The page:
Best romantic singers are male bats

July 19, 2013

Male bats appear to be the sexy singers of the animal world: they have learned to vocalize in a specific way to attract females, but once they have their attention, they change their tune – literally. They then produce a more creative array of sounds to entertain and keep the females interested, according to new research conducted at Texas A&M University.

Mike Smotherman, associate professor of biology and one of the country's leading authorities on bat behavior, and colleagues from Florida International University led the study on bat singing and their work is published in Animal Behaviour.

Over a three-year period, the team made recordings of thousands of Mexican free-tailed bats in and around the Texas A&M campus and found that male bats are truly crooners. They produce songs aimed at attracting females to their roosts during mating season, and they must do so quickly because bats tend to fly by in a hurry.

"These bats can fly very fast, almost 30 feet per second," explains Smotherman. "They only have about one-tenth of a second to get the females' attention.

"We learned that they use a very specific song to grab the female's attention as she flies by the roost. Once a bat joins their roost, the males mix up their songs, possibly to keep the entertained long enough for mating to begin."

The bat's romantic song is built from syllables and phrases. The free-tailed bats are unique because they can quickly reorganize their phrases to create different singing styles, Smotherman says.

"The males can be very creative in their singing," he adds.

Bats aren't the only type of animal to use such love songs, Smotherman notes. The free-tailed bat's singing is very similar to some of the most talented songbirds. Among mammals however, singing is rare, he notes.

"Most other animals rely upon visual cues to attract a mate, such as birds having brightly colored feathers," he adds. "With bats, it's all about sounds, which may be why bats use singing more than other mammals."

Bat appears to work, at least in Texas. The state is home to some of the largest bat colonies in the world, with tens of millions of bats winging through Texas at sunset. Each bat can consume immense quantities of insects as they try to find a home under bridges, in caves, barns or numerous other places that provide a dark place in which to reside.

The Mexican free-tailed bat is one of the most common bat species, measuring about four inches in length with a wingspan of about 10 to 12 inches. Dark brown in color with rounded ears, the are frequently seen in the southwest United States but are also common in Central and South America.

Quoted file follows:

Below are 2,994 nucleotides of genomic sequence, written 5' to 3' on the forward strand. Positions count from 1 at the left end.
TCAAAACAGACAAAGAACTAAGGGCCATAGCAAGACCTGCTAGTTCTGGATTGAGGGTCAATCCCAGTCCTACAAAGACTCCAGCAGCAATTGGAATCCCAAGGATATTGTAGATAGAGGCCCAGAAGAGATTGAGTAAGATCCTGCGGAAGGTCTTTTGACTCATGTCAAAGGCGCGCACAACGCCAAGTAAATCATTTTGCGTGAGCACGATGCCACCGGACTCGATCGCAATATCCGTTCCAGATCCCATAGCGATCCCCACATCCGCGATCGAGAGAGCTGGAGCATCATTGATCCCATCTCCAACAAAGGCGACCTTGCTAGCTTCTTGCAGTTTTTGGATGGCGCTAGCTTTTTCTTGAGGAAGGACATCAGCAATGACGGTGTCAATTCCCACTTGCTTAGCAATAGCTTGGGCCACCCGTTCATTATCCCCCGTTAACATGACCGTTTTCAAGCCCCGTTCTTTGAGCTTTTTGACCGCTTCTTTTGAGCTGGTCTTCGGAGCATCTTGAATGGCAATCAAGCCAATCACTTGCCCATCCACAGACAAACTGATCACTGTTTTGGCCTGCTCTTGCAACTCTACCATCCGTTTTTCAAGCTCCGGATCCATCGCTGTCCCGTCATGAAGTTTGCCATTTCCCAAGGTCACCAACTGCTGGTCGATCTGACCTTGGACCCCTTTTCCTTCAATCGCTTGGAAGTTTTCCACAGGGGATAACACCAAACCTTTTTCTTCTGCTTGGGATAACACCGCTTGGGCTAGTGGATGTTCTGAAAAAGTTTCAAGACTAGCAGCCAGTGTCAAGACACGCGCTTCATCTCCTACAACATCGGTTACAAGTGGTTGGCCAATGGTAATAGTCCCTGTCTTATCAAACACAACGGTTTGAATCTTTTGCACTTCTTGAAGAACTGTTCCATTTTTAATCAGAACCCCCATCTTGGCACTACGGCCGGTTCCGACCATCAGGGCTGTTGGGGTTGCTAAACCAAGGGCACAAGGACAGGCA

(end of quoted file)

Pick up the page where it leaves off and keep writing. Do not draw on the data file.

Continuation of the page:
Explore further: Researchers studying how singing bats communicate

Related Stories

Researchers studying how singing bats communicate

October 18, 2007

Bats are the most vocal mammals other than humans, and understanding how they communicate during their nocturnal outings could lead to better treatments for human speech disorders, say researchers at Texas A&M University.

Bat Love Songs Decoded (w/ Video)

August 25, 2009

Love songs aren't only for soft rock FM stations - they're also used by romantic bats, and researchers at Texas A&M University and the University of Texas at Austin are believed to be the first to decode the mysterious love ...

New website calls for help from bat detectives

October 3, 2012

Scientists are asking for the public's help to monitor bats across Europe and track changes in our environment by listening to their weirdly wonderful ultrasonic tweets on a new website.

Do bats know voices of friends they hang out with? (w/ video)

May 7, 2013

Is it possible that mammals have the ability to recognize individuals of the same species, whom they know well, by their voice? A new study has found that even in nocturnal, fast-moving animals such as bats, there is an ability ...

Researchers uncover that moths talk about sex in many ways

July 8, 2013

Moths are nocturnal, and they have one major enemy; the bat. As a defense many moths developed ears sensitive to the bat´s echolocation cries, and they have also developed different behaviors to avoid bats. Now it turns ...

Recommended for you

Scientists discover key clues in turtle evolution

September 2, 2015

A research team led by NYIT scientist Gaberiel Bever has determined that a 260-million year-old fossil species found in South Africa's Karoo Basin provides a long awaited glimpse into the murky origins of turtles.

2 comments

Adjust slider to filter visible comments by rank

Display comments: newest first

Claudius
2.3 / 5 (3) Jul 19, 2013
"Listen to them. Children of the night. What music they make."
ValeriaT
3 / 5 (2) Jul 19, 2013

Please sign in to add a comment. Registration is free, and takes less than a minute. Read more

Click here to reset your password.
Sign in to get notified via email when new comments are made.